When it’s an endorsement, argues the family of Bob Marley — marketing, image and music: Family Challenges Verizon Wireless Deal to Sell Bob Marley Ring Tones
Chris Blackwell, a longtime spokesman for the Marley family, said by telephone from his home in Britain that he was originally approached by Verizon Wireless a few months ago and met with representatives of the company twice.
While Verizon proposed the deal as a matter of simply licensing the music, Mr. Blackwell said, the family held that if the cellular company was going to provide the ring tones exclusively and use Mr. Marley’s image to its marketing benefit, it amounted to an endorsement.
“It was not something we were willing to consider unless they were willing to view it as an endorsement,” said Mr. Blackwell, adding that along with securing a fee for the family, an endorsement contract would allow the estate to set parameters on how Mr. Marley’s image and name could be used. (The phone company is already using an image of Mr. Marley to promote itself on its Web site.)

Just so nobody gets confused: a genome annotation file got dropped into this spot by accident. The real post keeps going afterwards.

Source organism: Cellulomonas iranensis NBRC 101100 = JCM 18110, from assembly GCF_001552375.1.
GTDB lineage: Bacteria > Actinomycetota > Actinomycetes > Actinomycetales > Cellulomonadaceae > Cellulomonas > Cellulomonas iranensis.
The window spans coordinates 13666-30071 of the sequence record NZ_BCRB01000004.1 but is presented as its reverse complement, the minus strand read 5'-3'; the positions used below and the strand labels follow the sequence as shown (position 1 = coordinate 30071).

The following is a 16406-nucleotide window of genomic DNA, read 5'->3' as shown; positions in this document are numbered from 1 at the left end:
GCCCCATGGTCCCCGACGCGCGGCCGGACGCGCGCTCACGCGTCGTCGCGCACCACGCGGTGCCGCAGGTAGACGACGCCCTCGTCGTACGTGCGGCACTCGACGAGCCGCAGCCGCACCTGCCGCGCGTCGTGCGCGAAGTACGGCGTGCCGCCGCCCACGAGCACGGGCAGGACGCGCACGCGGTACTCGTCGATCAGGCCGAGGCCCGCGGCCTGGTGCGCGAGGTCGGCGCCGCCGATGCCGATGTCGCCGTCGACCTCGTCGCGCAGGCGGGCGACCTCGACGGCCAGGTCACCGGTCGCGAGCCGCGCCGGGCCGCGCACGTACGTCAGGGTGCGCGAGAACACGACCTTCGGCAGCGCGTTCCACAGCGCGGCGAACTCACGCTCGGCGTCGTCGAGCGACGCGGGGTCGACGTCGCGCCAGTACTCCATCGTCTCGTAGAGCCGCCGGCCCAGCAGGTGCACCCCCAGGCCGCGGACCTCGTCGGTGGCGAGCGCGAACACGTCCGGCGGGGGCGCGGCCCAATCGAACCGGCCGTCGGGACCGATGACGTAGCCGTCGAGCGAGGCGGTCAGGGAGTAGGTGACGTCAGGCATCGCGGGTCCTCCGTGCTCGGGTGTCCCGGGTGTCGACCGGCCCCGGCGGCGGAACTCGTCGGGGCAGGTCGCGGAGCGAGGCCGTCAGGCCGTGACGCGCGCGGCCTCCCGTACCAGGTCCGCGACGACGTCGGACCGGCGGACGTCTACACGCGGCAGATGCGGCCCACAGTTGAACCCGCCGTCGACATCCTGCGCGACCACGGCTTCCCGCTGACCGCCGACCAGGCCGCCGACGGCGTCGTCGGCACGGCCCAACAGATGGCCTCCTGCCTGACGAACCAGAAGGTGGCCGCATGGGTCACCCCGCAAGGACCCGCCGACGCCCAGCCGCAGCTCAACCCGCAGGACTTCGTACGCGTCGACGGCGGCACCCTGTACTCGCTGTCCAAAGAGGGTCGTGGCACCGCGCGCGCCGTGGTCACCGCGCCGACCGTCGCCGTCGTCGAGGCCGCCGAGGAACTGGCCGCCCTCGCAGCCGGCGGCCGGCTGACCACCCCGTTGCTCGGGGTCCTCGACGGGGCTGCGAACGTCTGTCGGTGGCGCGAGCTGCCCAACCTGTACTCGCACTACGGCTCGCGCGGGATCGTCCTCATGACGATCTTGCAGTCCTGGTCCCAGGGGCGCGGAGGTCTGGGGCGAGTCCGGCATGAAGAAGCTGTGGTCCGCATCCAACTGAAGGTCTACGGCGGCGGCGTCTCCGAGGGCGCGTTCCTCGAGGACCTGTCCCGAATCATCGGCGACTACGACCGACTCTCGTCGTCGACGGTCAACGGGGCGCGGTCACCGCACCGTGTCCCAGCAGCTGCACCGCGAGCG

But rather than make an endorsement offer, Verizon went to Universal, a subsidiary of Vivendi, and sewed up a deal without the family’s blessing.